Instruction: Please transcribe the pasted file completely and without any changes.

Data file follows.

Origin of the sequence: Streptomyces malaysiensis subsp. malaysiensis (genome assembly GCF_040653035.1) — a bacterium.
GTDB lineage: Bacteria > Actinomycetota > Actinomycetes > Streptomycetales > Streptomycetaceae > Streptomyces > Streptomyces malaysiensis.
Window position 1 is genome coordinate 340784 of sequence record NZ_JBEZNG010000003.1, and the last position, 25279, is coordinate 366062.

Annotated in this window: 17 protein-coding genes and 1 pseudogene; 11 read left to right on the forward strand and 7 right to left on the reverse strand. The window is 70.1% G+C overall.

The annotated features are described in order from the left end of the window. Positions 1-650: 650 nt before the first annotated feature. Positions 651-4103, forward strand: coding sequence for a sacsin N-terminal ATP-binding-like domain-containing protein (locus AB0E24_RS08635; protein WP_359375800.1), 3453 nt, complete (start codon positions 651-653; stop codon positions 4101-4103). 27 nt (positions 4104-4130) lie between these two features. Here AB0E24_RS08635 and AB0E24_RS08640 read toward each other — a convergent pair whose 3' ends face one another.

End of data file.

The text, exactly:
Origin of the sequence: Streptomyces malaysiensis subsp. malaysiensis (genome assembly GCF_040653035.1) — a bacterium.
GTDB lineage: Bacteria > Actinomycetota > Actinomycetes > Streptomycetales > Streptomycetaceae > Streptomyces > Streptomyces malaysiensis.
Window position 1 is genome coordinate 340784 of sequence record NZ_JBEZNG010000003.1, and the last position, 25279, is coordinate 366062.

Annotated in this window: 17 protein-coding genes and 1 pseudogene; 11 read left to right on the forward strand and 7 right to left on the reverse strand. The window is 70.1% G+C overall.

The annotated features are described in order from the left end of the window. Positions 1-650: 650 nt before the first annotated feature. Positions 651-4103, forward strand: coding sequence for a sacsin N-terminal ATP-binding-like domain-containing protein (locus AB0E24_RS08635; protein WP_359375800.1), 3453 nt, complete (start codon positions 651-653; stop codon positions 4101-4103). 27 nt (positions 4104-4130) lie between these two features. Here AB0E24_RS08635 and AB0E24_RS08640 read toward each other — a convergent pair whose 3' ends face one another.